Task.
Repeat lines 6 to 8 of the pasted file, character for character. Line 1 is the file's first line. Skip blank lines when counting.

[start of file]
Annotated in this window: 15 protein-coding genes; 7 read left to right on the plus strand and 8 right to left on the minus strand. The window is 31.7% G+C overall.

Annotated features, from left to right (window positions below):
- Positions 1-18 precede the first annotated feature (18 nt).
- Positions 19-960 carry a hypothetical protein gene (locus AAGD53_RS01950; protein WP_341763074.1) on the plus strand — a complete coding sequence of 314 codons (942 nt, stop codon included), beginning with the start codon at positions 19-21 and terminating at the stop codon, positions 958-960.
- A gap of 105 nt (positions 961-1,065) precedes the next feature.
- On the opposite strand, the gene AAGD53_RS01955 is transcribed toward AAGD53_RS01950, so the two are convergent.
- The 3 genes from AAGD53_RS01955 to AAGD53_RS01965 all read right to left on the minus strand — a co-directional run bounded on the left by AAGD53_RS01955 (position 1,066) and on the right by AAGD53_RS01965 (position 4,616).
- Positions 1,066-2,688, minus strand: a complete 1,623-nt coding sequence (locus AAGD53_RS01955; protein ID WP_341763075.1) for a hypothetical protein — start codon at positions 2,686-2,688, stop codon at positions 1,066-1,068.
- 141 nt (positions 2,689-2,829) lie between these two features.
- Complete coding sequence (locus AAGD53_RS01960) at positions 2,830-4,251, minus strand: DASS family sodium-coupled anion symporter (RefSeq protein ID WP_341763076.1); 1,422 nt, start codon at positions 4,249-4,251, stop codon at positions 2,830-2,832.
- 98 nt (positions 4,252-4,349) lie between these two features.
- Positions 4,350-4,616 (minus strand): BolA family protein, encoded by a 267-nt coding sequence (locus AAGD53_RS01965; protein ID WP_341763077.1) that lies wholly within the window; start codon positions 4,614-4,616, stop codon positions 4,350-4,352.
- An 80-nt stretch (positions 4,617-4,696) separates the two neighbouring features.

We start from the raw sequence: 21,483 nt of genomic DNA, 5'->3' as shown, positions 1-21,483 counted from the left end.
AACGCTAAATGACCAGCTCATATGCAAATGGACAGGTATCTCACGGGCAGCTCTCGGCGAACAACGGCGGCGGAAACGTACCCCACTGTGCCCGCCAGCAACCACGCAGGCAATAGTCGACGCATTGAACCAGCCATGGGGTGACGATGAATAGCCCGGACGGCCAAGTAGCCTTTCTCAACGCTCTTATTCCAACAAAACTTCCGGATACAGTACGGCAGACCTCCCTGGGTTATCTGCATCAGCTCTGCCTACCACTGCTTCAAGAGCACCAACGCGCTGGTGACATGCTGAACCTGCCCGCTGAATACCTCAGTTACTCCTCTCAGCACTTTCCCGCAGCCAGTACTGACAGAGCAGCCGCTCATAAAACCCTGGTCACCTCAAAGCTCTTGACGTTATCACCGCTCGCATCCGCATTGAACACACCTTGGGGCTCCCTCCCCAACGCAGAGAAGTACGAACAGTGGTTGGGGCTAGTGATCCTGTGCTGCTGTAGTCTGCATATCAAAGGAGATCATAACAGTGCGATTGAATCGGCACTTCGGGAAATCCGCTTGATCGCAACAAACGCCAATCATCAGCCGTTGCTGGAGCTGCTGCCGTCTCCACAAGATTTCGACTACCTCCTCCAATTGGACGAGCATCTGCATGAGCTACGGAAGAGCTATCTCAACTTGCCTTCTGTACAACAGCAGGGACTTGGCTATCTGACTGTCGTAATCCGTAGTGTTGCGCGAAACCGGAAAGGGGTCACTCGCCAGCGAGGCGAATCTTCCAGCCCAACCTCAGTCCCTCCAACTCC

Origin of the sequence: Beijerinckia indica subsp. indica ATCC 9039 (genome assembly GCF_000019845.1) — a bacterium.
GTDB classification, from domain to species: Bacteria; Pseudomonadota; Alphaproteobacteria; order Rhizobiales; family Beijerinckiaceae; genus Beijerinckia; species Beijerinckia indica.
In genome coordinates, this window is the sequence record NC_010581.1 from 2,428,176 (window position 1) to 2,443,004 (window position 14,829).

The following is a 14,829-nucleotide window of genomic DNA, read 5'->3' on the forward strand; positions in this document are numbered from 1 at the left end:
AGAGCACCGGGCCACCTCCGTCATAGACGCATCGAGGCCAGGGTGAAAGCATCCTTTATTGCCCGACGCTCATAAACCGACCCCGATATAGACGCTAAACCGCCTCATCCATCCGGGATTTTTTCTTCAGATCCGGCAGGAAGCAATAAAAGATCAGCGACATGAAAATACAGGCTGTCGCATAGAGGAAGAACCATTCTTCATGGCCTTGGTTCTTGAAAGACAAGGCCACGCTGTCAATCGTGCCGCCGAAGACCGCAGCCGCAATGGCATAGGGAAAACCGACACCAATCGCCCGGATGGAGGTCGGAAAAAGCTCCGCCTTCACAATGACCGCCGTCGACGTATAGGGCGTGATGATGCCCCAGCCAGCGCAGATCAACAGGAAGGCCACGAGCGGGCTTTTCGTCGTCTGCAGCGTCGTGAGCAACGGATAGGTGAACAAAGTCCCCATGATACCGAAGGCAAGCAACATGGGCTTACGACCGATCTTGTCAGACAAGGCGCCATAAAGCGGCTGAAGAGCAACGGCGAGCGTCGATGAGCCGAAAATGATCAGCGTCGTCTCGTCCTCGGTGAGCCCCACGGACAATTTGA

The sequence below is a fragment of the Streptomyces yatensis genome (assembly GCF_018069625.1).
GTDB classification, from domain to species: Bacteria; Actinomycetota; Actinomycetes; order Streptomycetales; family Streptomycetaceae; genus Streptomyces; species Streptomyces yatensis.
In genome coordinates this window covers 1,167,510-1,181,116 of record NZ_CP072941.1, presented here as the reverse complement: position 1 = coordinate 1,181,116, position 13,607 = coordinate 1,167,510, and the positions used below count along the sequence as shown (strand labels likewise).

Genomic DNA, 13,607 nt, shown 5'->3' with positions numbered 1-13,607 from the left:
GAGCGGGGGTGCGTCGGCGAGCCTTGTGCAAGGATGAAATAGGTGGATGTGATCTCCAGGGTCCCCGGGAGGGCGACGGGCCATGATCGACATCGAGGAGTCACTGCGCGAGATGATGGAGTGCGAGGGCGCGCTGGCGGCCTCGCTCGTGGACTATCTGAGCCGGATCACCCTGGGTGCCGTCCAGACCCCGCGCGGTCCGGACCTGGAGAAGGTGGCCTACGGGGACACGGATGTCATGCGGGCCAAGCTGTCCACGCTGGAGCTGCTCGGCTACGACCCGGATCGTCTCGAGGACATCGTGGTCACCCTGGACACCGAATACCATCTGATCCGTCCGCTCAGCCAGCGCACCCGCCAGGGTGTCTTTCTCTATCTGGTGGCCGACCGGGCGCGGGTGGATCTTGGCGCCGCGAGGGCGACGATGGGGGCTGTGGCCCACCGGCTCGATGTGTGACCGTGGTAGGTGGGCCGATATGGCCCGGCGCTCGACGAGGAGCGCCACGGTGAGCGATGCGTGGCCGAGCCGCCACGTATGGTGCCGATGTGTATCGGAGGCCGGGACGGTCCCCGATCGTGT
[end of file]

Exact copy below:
- On the opposite strand, the gene AAGD53_RS01955 is transcribed toward AAGD53_RS01950, so the two are convergent.
- The 3 genes from AAGD53_RS01955 to AAGD53_RS01965 all read right to left on the minus strand — a co-directional run bounded on the left by AAGD53_RS01955 (position 1,066) and on the right by AAGD53_RS01965 (position 4,616).
- Positions 1,066-2,688, minus strand: a complete 1,623-nt coding sequence (locus AAGD53_RS01955; protein ID WP_341763075.1) for a hypothetical protein — start codon at positions 2,686-2,688, stop codon at positions 1,066-1,068.